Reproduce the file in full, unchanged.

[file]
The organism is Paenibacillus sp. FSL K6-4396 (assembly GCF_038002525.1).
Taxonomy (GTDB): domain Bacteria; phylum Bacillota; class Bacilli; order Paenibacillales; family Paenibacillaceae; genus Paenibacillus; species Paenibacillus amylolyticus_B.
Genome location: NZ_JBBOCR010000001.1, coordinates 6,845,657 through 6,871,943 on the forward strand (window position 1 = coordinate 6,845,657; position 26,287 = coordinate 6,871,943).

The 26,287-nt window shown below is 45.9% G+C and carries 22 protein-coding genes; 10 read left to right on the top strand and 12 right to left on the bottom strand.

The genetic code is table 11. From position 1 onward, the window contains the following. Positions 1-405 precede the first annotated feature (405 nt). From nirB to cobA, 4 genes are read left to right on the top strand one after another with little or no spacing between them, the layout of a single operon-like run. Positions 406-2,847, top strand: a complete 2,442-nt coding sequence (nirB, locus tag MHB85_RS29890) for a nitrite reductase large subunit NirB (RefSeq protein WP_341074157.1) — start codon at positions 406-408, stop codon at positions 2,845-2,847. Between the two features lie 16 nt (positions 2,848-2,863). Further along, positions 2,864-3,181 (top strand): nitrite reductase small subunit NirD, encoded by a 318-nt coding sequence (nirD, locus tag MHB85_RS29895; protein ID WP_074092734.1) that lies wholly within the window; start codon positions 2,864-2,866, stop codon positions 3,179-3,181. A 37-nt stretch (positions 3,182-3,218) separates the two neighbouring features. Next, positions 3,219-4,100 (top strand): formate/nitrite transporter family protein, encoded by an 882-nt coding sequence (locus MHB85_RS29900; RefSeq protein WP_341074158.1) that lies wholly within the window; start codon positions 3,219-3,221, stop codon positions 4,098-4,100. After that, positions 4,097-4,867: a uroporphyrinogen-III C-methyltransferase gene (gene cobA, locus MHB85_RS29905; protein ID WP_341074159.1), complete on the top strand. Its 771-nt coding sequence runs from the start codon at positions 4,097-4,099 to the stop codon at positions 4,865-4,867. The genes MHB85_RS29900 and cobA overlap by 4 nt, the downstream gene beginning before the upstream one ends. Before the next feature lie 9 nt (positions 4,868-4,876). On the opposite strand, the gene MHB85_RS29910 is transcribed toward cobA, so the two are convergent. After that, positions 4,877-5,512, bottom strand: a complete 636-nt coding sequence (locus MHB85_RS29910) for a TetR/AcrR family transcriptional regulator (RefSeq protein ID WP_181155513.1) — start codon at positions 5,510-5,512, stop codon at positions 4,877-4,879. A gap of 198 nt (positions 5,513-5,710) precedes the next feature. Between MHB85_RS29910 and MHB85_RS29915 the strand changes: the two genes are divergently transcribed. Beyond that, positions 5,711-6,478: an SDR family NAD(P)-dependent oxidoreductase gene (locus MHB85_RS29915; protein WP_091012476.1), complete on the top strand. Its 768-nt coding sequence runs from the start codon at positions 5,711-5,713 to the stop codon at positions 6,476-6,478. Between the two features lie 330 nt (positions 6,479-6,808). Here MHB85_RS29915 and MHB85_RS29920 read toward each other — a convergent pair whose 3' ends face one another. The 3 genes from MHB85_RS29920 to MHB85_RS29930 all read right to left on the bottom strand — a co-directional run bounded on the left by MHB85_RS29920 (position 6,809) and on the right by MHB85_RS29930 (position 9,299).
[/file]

The organism is Paenibacillus sp. FSL K6-4396 (assembly GCF_038002525.1).
Taxonomy (GTDB): domain Bacteria; phylum Bacillota; class Bacilli; order Paenibacillales; family Paenibacillaceae; genus Paenibacillus; species Paenibacillus amylolyticus_B.
Genome location: NZ_JBBOCR010000001.1, coordinates 6,845,657 through 6,871,943 on the forward strand (window position 1 = coordinate 6,845,657; position 26,287 = coordinate 6,871,943).

The 26,287-nt window shown below is 45.9% G+C and carries 22 protein-coding genes; 10 read left to right on the top strand and 12 right to left on the bottom strand.

The genetic code is table 11. From position 1 onward, the window contains the following. Positions 1-405 precede the first annotated feature (405 nt). From nirB to cobA, 4 genes are read left to right on the top strand one after another with little or no spacing between them, the layout of a single operon-like run. Positions 406-2,847, top strand: a complete 2,442-nt coding sequence (nirB, locus tag MHB85_RS29890) for a nitrite reductase large subunit NirB (RefSeq protein WP_341074157.1) — start codon at positions 406-408, stop codon at positions 2,845-2,847. Between the two features lie 16 nt (positions 2,848-2,863). Further along, positions 2,864-3,181 (top strand): nitrite reductase small subunit NirD, encoded by a 318-nt coding sequence (nirD, locus tag MHB85_RS29895; protein ID WP_074092734.1) that lies wholly within the window; start codon positions 2,864-2,866, stop codon positions 3,179-3,181. A 37-nt stretch (positions 3,182-3,218) separates the two neighbouring features. Next, positions 3,219-4,100 (top strand): formate/nitrite transporter family protein, encoded by an 882-nt coding sequence (locus MHB85_RS29900; RefSeq protein WP_341074158.1) that lies wholly within the window; start codon positions 3,219-3,221, stop codon positions 4,098-4,100. After that, positions 4,097-4,867: a uroporphyrinogen-III C-methyltransferase gene (gene cobA, locus MHB85_RS29905; protein ID WP_341074159.1), complete on the top strand. Its 771-nt coding sequence runs from the start codon at positions 4,097-4,099 to the stop codon at positions 4,865-4,867. The genes MHB85_RS29900 and cobA overlap by 4 nt, the downstream gene beginning before the upstream one ends. Before the next feature lie 9 nt (positions 4,868-4,876). On the opposite strand, the gene MHB85_RS29910 is transcribed toward cobA, so the two are convergent. After that, positions 4,877-5,512, bottom strand: a complete 636-nt coding sequence (locus MHB85_RS29910) for a TetR/AcrR family transcriptional regulator (RefSeq protein ID WP_181155513.1) — start codon at positions 5,510-5,512, stop codon at positions 4,877-4,879. A gap of 198 nt (positions 5,513-5,710) precedes the next feature. Between MHB85_RS29910 and MHB85_RS29915 the strand changes: the two genes are divergently transcribed. Beyond that, positions 5,711-6,478: an SDR family NAD(P)-dependent oxidoreductase gene (locus MHB85_RS29915; protein WP_091012476.1), complete on the top strand. Its 768-nt coding sequence runs from the start codon at positions 5,711-5,713 to the stop codon at positions 6,476-6,478. Between the two features lie 330 nt (positions 6,479-6,808). Here MHB85_RS29915 and MHB85_RS29920 read toward each other — a convergent pair whose 3' ends face one another. The 3 genes from MHB85_RS29920 to MHB85_RS29930 all read right to left on the bottom strand — a co-directional run bounded on the left by MHB85_RS29920 (position 6,809) and on the right by MHB85_RS29930 (position 9,299).